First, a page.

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(Ongoing study) "Infectious Triggers of Chronic Fatigue Syndrome"

Discussion in 'Latest ME/CFS Research' started by leelaplay, May 22, 2010.

  1. leelaplay

    leelaplay member

    Tom Kindlon to CO-CURE Apr 26

    [sb: I hadn't seen this before and found nothing in advanced search. Is this related to the spinal tap study Cort participated in and wrote about? I don't see XMRV or retrovirus in the project terms, but the funding started this March.

    Does anyone know anything more?] i.e.

    Project Number: 1R21AI088765-01

    Contact Principal Investigator: SCHUTZER, STEVEN E



    Abstract Text:

    DESCRIPTION (provided by applicant): chronic fatigue syndrome (CFS) is a
    major disabling illness of unknown etiology. It directly impacts more than
    four million Americans. Infectious agents have been highly suspected but
    none have ever been validated. Obstacles to their discovery have been lack
    of a broad approach that can both detect the presence of multiple microbes
    in a single sample and detect novel or variants of microbes. This has been
    further hampered because more than 99% of all microbes cannot be cultured
    and may go undetected.

    In contrast to past limitations, we will use a new
    approach that can surmount these obstacles. The discovery of potential
    pathogens in cerebrospinal fluid
    of CFS would be field-altering in terms of
    approach to the study of the disease and possible early detection,
    prevention and treatment. This could be the gateway step to generate new
    hypotheses and begin investigation into a microbe's causal association and
    ways to prevent (egg vaccine) or counteract the effects of a microbial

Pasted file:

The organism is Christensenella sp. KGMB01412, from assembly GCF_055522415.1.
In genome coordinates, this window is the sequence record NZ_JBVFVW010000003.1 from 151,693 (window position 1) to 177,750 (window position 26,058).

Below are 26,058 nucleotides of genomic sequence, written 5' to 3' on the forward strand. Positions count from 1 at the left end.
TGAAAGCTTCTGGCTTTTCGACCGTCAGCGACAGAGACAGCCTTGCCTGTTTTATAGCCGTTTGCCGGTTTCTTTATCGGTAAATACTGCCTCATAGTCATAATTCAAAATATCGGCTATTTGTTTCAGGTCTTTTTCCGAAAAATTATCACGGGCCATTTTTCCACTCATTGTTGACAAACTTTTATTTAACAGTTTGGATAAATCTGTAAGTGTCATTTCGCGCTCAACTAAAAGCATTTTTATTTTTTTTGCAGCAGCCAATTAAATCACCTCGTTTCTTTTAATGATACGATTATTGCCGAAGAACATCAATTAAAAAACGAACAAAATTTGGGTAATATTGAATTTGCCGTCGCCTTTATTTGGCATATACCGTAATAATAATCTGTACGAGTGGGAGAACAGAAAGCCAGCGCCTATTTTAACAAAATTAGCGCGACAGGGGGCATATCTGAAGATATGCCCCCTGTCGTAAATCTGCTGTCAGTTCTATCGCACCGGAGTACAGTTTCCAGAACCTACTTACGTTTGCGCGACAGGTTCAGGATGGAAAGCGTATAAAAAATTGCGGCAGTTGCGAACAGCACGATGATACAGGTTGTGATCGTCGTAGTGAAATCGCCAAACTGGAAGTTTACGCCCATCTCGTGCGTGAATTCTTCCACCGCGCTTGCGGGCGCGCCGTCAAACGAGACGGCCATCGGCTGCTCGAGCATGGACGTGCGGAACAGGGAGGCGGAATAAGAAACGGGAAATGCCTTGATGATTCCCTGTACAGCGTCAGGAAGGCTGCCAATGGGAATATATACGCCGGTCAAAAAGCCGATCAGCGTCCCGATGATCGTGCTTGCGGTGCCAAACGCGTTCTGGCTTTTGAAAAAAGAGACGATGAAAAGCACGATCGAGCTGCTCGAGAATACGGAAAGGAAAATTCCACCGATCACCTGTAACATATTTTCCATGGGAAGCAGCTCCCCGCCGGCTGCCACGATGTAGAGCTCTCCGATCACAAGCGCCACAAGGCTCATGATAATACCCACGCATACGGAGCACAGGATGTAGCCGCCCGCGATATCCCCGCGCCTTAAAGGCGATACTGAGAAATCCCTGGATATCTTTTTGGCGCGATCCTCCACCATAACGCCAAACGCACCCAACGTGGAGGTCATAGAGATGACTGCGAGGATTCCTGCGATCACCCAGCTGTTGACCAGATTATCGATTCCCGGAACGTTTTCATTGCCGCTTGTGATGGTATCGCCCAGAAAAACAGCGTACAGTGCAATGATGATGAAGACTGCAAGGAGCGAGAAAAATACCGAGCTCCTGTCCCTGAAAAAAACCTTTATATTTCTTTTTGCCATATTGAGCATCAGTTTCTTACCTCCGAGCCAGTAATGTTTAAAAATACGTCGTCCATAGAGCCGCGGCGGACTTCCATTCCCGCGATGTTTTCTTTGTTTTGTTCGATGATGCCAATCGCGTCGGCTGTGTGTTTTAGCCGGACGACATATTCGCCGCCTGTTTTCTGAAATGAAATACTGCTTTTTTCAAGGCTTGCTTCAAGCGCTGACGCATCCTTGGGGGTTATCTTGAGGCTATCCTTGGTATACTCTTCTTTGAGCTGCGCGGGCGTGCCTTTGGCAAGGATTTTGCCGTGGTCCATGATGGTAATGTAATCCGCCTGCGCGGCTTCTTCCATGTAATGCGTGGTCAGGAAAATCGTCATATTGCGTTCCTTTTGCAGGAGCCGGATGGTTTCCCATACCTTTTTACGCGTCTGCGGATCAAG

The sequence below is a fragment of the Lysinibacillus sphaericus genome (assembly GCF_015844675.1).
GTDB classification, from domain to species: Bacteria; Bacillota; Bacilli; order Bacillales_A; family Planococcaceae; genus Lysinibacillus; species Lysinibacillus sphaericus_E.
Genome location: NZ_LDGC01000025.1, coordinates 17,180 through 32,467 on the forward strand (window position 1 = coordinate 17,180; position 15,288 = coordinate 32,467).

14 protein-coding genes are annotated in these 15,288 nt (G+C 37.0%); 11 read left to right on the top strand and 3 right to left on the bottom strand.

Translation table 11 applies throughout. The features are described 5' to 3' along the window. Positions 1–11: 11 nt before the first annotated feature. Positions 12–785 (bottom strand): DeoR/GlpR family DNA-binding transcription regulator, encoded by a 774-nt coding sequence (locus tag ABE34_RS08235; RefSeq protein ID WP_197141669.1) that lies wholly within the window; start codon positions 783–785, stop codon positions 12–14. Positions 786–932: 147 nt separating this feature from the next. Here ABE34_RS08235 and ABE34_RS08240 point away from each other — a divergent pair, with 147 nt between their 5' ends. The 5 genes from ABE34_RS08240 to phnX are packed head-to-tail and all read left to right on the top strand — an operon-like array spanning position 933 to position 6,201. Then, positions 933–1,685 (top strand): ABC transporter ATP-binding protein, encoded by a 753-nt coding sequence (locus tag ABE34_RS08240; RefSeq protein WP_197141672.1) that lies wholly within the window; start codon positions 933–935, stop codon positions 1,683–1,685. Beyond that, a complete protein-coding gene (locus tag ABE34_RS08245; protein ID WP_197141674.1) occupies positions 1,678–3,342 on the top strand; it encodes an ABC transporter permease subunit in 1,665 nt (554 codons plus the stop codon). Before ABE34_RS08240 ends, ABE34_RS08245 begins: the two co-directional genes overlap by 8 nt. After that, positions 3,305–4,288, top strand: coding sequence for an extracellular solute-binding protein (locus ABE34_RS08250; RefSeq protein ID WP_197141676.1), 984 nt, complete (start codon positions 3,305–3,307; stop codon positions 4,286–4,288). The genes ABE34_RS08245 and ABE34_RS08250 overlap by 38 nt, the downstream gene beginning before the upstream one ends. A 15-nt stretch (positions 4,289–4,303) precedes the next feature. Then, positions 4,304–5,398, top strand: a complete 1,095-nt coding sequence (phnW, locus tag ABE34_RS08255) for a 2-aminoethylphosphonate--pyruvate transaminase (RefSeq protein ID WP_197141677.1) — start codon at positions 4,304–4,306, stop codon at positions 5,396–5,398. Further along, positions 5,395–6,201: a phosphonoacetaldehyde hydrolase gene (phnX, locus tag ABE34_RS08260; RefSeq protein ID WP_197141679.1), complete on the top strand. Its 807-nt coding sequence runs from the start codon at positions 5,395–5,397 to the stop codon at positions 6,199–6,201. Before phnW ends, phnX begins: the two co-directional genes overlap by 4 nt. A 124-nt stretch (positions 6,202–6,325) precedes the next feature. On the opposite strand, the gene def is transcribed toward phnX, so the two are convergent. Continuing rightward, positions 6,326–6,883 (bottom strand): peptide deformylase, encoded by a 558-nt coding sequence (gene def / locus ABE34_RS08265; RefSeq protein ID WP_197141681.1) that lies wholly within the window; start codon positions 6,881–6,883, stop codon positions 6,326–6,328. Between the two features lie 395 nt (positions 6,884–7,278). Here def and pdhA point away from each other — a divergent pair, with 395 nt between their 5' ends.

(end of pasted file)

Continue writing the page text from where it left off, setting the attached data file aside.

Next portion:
PUBLIC HEALTH RELEVANCE: chronic fatigue syndrome is the major acquired
    disease of productive adults. The cause remains unknown. If we can uncover
    an infectious cause, which is suspected, diagnostics and therapies may be
    developed to decrease costs and suffering to the individual and the burden
    on our health care system and economy.

    Public Health Relevance Statement:
    Project Narrative chronic fatigue syndrome is the major acquired disease of
    productive adults. The cause remains unknown. If we can uncover an
    infectious cause, which is suspected, diagnostics and therapies may be
    developed to decrease costs and suffering to the individual and the burden
    on our health care system and economy.

    Project Terms:
    21+ years old; Adult; Agreement; American; Antiviral Therapy; Arthralgia;
    Bacteria; Blood; Brain; CF patients; Causality; Cell Communication and
    Signaling; Cell Signaling; Central Nervous System; Cerebrospinal Fluid;
    Cerebrum; chronic fatigue Disorder; chronic fatigue syndrome; chronic
    fatigue and Immune Dysfunction syndrome; chronic fatigue-Fibromyalgia
    syndrome; Cognitive Disturbance; Cognitive Impairment; Cognitive decline;
    Cognitive function abnormal; Data; Detection; Diagnosis; Diagnostic;
    Disease; Disorder; Disturbance in cognition; Dysfunction; Early Diagnosis;
    Encephalomyelitis, Myalgic; Encephalon; Encephalons; Etiology; Exclusion;
    Exertion; fatigue; Freezing; Functional disorder; Genetic; Grippe;
    Healthcare Systems; Human, Adult; Impaired cognition; Individual; Infectious
    Agent; Infectious Mononucleosis-Like syndrome, chronic; Influenza;
    Intracellular Communication and Signaling; Investigation; Investigators;
    Joint Pain; Knee; Knowledge; Lack of Energy; Liquid substance; Lumbar
    Puncture; MR Imaging; MR Tomography; MRI; Magnetic Resonance Imaging;
    Magnetic Resonance Imaging Scan; Medical; Medical Imaging, Magnetic
    Resonance / Nuclear Magnetic Resonance; Method LOINC Axis 6; Methodology;
    Methods; Microbe; Muscle; Muscle Tissue; NMR Imaging; NMR Tomography;